Paul’s friendships were not just people in full-time ministry. Many of his ministry colleagues were craftsmen or had other trades. We see this in his note that Titus should “help Zenas the lawyer and Apollos on their way.” While we don’t know anything else about Zenas from the New Testament, church tradition holds that he would go on to be the bishop of Diospolis (called Lydda in the New Testament).
But Apollos we know quite a bit about: there is an account in Acts 18:24–28, where Paul’s craftsmen colleagues and husband-and-wife team Priscilla and Aquila explain to Apollos about the baptism of Jesus. Up to this point, he only knew about the baptism of John. Apollos then became one of the first Christian apologists, arguing publicly with Jewish leaders who disputed the gospel of Jesus and sought to persecute Christians. It was his knowledge of the Hebrew Scriptures that made Apollos such a strong speaker.
Ultimately, Paul saw all of these friendships—with each person having their own unique skills—as contributing to the work of the gospel. His goal for Titus and these other leaders is simple: “Our people must learn to devote themselves to doing what is good, in order to provide for urgent needs and not live unproductive lives” (Titus 3:14 NIV).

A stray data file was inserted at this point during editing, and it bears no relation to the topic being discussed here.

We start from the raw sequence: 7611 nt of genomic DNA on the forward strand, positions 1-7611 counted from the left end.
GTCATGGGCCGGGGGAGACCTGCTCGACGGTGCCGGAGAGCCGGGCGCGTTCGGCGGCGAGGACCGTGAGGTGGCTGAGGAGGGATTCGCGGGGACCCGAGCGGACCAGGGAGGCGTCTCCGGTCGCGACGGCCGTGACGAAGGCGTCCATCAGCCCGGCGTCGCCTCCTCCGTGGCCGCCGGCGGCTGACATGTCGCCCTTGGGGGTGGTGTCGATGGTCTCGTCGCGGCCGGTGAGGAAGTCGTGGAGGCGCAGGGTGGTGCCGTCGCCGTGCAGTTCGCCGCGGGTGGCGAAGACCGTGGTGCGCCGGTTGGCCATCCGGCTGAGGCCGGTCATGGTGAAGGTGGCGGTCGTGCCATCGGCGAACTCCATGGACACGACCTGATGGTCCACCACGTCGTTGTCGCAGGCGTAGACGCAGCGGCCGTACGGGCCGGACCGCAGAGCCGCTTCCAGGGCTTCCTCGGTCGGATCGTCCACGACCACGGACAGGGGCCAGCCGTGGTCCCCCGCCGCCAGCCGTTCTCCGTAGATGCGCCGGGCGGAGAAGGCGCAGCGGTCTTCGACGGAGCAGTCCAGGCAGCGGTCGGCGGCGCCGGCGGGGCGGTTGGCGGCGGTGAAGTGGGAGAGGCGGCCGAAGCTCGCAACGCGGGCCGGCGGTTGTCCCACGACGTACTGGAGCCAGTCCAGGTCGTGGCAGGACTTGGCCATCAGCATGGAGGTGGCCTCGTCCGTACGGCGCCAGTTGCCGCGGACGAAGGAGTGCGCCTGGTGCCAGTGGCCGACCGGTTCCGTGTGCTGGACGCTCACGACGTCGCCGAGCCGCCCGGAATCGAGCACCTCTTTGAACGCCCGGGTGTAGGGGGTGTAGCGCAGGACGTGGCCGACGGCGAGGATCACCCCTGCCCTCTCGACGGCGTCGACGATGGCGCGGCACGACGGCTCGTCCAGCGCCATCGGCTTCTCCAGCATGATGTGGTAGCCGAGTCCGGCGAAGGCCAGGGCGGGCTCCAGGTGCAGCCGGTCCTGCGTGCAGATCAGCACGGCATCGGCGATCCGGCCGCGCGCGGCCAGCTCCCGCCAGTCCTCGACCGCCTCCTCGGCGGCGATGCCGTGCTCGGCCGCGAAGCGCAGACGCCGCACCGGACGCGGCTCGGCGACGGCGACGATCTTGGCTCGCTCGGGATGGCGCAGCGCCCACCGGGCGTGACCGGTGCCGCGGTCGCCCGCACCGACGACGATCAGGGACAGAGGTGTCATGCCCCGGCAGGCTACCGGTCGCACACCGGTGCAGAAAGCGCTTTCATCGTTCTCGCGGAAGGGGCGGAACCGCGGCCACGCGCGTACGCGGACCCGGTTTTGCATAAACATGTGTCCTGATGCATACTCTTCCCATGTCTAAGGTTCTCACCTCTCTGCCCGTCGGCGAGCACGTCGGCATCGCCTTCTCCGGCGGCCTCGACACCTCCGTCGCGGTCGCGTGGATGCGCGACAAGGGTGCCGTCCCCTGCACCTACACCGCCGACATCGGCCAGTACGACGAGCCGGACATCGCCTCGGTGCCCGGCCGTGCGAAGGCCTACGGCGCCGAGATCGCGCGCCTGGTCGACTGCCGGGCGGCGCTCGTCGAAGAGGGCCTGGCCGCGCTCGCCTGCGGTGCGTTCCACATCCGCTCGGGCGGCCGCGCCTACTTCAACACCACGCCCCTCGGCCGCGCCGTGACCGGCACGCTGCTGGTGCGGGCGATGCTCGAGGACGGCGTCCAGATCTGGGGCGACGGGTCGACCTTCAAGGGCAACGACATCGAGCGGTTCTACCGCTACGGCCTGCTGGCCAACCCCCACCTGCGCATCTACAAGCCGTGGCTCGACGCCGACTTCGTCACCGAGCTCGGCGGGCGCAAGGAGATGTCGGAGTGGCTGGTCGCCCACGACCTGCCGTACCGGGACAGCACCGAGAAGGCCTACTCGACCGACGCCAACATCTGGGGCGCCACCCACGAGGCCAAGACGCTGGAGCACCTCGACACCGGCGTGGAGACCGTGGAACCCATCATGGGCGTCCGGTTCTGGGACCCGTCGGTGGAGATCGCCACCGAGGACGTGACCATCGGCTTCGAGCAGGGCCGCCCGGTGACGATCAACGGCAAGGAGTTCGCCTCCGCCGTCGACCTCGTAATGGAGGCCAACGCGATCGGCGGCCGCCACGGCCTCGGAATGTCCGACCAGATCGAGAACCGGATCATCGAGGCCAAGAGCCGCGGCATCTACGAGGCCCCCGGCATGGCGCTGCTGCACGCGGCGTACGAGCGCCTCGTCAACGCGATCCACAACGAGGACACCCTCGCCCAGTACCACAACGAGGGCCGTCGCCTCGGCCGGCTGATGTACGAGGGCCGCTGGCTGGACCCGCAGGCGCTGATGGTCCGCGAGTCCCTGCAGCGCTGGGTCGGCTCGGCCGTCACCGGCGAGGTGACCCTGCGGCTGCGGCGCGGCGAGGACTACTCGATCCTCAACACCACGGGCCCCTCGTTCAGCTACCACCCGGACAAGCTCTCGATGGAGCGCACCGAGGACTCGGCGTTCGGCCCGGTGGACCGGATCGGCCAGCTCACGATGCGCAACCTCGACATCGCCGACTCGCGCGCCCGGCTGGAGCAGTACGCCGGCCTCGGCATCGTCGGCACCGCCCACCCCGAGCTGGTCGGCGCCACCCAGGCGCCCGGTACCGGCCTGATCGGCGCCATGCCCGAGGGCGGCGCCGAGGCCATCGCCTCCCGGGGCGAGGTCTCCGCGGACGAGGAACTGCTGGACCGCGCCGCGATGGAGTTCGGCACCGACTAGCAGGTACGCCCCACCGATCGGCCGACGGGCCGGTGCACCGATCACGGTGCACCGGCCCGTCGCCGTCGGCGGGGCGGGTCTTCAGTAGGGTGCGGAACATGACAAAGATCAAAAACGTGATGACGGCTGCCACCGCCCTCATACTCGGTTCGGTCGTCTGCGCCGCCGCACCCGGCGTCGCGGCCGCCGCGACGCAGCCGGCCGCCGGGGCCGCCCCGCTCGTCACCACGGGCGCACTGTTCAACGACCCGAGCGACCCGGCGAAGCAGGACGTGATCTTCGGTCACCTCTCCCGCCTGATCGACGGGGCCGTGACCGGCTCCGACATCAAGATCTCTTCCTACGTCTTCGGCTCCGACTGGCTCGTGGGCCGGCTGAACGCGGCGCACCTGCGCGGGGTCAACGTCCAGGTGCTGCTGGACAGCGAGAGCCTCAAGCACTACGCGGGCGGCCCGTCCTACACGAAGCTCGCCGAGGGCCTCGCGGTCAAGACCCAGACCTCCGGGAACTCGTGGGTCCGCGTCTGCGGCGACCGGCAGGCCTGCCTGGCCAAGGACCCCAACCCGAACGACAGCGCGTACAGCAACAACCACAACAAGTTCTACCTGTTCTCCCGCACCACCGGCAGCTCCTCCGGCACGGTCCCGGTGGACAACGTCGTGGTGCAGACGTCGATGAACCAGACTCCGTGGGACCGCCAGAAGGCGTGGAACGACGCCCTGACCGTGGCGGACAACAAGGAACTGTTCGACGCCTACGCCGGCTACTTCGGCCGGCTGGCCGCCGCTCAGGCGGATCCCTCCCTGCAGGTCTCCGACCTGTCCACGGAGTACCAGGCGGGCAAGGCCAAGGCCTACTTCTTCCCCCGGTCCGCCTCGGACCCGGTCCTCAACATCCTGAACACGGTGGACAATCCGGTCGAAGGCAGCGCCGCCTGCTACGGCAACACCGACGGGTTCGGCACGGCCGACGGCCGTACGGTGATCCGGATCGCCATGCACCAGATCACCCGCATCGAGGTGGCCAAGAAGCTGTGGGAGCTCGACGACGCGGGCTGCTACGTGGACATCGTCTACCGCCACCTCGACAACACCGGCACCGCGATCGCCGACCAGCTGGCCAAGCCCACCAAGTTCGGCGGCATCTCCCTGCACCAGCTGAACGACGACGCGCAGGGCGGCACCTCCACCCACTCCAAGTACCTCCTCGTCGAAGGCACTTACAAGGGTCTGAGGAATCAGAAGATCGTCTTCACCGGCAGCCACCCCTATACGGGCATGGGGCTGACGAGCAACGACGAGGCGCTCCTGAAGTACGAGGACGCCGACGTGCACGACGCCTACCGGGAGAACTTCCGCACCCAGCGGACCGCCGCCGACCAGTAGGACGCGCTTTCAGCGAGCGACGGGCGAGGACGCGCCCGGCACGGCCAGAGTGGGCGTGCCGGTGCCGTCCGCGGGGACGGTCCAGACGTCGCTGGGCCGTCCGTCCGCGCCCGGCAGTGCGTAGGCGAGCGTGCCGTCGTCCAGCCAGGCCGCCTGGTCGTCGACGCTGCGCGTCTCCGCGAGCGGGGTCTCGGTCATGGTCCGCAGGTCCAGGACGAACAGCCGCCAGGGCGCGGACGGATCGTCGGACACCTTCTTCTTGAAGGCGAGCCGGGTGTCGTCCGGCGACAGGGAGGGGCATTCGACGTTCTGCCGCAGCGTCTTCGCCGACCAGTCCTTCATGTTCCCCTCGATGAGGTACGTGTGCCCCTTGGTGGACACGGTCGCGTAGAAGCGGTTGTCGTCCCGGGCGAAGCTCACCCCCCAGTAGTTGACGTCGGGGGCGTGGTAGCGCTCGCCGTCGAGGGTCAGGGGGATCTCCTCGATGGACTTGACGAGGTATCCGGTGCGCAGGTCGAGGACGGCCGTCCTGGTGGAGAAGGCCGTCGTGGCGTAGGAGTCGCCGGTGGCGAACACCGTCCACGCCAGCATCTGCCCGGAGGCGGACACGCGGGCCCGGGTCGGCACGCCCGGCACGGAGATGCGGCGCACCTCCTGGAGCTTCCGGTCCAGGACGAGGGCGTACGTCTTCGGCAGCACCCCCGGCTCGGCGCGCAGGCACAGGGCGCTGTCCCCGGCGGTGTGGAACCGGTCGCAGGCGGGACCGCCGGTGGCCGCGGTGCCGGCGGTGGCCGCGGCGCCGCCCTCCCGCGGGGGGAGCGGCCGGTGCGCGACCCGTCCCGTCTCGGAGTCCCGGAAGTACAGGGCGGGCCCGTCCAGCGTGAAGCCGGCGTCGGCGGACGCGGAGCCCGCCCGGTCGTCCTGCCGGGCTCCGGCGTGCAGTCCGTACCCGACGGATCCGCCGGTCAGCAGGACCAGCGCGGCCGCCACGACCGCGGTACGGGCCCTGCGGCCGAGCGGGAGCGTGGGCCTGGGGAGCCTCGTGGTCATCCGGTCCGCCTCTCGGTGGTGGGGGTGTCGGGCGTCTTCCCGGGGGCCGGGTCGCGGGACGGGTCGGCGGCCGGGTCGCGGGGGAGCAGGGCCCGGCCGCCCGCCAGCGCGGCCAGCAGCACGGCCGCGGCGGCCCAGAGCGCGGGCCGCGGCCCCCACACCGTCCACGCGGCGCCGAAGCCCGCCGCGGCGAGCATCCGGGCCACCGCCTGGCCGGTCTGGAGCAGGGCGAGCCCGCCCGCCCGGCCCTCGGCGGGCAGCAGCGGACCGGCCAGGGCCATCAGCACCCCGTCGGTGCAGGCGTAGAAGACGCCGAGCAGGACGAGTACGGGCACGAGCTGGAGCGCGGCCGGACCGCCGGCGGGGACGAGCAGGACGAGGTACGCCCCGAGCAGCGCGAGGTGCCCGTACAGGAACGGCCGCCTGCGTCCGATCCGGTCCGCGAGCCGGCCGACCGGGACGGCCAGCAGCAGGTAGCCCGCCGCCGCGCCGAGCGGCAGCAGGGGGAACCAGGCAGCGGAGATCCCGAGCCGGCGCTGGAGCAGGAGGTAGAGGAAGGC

The gospel for Paul is a gospel of social action. And this action emerged out of friendships; it emerges out of authentic relationships. Paul demonstrates this again when he says, “Everyone with me sends you greetings. Greet those who love us in the faith. Grace be with you all” (Titus 3:15 NIV). This is a network of Christians doing good for Jesus.
When was the last time you stepped back to look at your friendships and ask God, how can these relationships be used for the good of my community? How can my friendships do good for your kingdom? This isn’t to say that we treat friendship in a utilitarian fashion, as something to be used for another purpose. Instead, it is that we understand that friendships have multiple purposes: they are there for the relationship and for the blessings that come from that, but they are also there for God’s grand working in the world.
In the simple and normal parts of life, we find a God who is active, using our friendships for the good of our communities and world.
This article is part of our series, "How to Authentically Live as a Christian: Paul's Letter to Titus."
Enjoy this article? Check out my new book, Jesus' Economy: A Biblical View of Poverty, the Currency of Love, and a Pattern for Lasting Change. With simple, everyday choices you can make the world a better place. Learn how to live Jesus' economy, the currency of love.